so that by all possible means I might save some. – I Corinthians 9:22
On a mission tour to Taiwan, I worshiped in a Chinese-speaking church. Could I truly worship there? Yes, because I brought God my heart, mind, and soul and presented them to him. But I could not sing the songs in Mandarin or understand the pastor’s sermon. I could pray during prayer times, but I could not understand their spoken prayers. So I worshiped God personally, but I could not be taught or convicted by God’s Word because it was presented in another language. To stay in Taiwan and continue to go to this Chinese-speaking church, I would have to learn their language. Otherwise, the language barrier would have caused me to dry up as a disciple and forced me to find an English speaking church. Yet in our own churches, we often accuse those who fail to participate in unfamiliar styles as spiritually immature or narrow. For this reason, many call blended worship the “equal opportunity offender.” The truth is that we must meet church members where they are because most people will remain primarily immersed in the particular culture where God has placed them.
This brings us to the issue of heart language. All of us have a cultural context in which God has placed us. But when life “rocks our world,” we turn to our God-given heart language to express our deepest feelings. For instance, when you lose your job, how do you express your emotions? When a loved one dies, what music do you listen to, what phrases do you say, and what comfort foods do you eat? Those things that express your deepest feelings in moments of deepest emotion are your heart language. If we really want to connect people with God in worship, we must offer them that opportunity in their heart language. It stands to reason that to move people to a change of heart we should communicate the gospel in their heart language. We must learn the heart languages of the people to whom God is sending us.
Many times, leading a worship song and looking across the congregation, I have seen couples standing there looking at me in total bewilderment. They might be wearing jeans and T-shirts in the midst of folks in dresses, coats and ties and singing hymns. Or they might be wearing dresses, coats and ties in the midst of the flip-flop crowd who are rocking along with a praise band. It’s obvious that they have come to church expecting one style of worship but find themselves in a totally different culture. Both are obviously caught in a worship language disconnect. Is the couple to blame? Are they being narrow and spiritually immature? No, they are demonstrating the innate characteristics of cultural context and heart language. Again, we cannot expect people to connect best with God in a cultural language that is not their own. God created cultural variety on purpose, so we need to celebrate it and use it to connect people with him. (See previous post: https://goingfullcircleblog.wordpress.com/2015/10/10/why-in-the-world-did-god-place-people-in-cultures)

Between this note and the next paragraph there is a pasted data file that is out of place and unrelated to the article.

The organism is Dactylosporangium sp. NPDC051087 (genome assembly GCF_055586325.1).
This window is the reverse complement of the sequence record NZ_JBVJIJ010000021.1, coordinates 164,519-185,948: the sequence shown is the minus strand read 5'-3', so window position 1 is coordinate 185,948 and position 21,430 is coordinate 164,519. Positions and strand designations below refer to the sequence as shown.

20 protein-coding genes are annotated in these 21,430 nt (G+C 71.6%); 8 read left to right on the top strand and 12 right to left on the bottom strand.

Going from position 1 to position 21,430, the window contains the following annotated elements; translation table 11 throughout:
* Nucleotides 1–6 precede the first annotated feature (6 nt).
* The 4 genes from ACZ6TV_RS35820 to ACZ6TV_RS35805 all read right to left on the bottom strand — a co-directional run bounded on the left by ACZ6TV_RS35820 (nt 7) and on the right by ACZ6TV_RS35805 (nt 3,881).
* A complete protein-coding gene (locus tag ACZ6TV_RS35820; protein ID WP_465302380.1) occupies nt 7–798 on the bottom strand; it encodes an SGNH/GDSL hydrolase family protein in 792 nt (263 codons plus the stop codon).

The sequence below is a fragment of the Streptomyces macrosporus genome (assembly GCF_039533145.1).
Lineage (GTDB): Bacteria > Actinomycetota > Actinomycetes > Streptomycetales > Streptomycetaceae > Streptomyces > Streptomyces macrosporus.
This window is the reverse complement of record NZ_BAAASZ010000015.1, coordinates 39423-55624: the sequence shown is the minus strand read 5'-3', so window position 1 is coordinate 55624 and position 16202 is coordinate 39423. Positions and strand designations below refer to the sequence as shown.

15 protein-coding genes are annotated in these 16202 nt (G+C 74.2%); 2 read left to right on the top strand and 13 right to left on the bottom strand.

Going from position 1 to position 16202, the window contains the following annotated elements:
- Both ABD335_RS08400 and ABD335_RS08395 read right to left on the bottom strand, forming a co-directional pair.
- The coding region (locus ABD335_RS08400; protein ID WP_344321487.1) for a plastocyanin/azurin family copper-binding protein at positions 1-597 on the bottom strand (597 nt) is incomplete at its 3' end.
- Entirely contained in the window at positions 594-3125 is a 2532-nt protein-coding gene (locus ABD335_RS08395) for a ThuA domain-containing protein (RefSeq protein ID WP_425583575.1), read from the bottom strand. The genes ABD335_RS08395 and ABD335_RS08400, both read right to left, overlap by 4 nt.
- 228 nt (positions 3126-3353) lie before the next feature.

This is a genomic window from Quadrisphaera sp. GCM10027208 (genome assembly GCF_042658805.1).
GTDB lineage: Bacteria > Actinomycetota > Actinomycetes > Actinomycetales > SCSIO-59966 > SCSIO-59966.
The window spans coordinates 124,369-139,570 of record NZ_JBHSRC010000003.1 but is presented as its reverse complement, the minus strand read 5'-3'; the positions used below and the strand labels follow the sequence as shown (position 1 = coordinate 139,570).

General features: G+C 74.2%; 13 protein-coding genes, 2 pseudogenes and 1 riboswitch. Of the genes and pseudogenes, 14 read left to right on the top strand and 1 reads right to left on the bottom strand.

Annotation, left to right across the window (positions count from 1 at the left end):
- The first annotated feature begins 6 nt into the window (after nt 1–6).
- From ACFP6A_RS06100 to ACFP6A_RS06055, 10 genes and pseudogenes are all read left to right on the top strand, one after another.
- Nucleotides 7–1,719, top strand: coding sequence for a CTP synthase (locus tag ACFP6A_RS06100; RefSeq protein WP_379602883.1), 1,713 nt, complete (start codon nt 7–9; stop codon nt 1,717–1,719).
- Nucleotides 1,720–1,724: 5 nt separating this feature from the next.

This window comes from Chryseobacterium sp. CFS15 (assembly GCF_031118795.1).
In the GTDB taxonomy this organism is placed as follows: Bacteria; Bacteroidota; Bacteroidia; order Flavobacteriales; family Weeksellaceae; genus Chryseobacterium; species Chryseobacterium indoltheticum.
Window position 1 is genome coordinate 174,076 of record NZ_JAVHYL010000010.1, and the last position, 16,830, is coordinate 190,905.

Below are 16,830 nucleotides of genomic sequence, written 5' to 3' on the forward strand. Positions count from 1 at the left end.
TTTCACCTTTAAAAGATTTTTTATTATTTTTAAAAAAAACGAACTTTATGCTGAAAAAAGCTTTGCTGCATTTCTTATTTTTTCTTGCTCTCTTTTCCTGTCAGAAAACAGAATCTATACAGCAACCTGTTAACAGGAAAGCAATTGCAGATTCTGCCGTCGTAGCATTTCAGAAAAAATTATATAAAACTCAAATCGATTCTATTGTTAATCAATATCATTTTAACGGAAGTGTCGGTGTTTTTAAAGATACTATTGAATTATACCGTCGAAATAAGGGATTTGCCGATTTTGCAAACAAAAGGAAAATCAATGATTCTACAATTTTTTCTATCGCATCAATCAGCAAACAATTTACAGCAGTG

What is your cultural heart language? How does yours fit with those who are in your church? How does the heart language of your church compare to the heart languages of those who live around your church? Where are the disconnects and what can we do about them?
If you and your church need our help with *starting new services to reach new people*, please e-mail me at firstname.lastname@example.org. — Mark Powers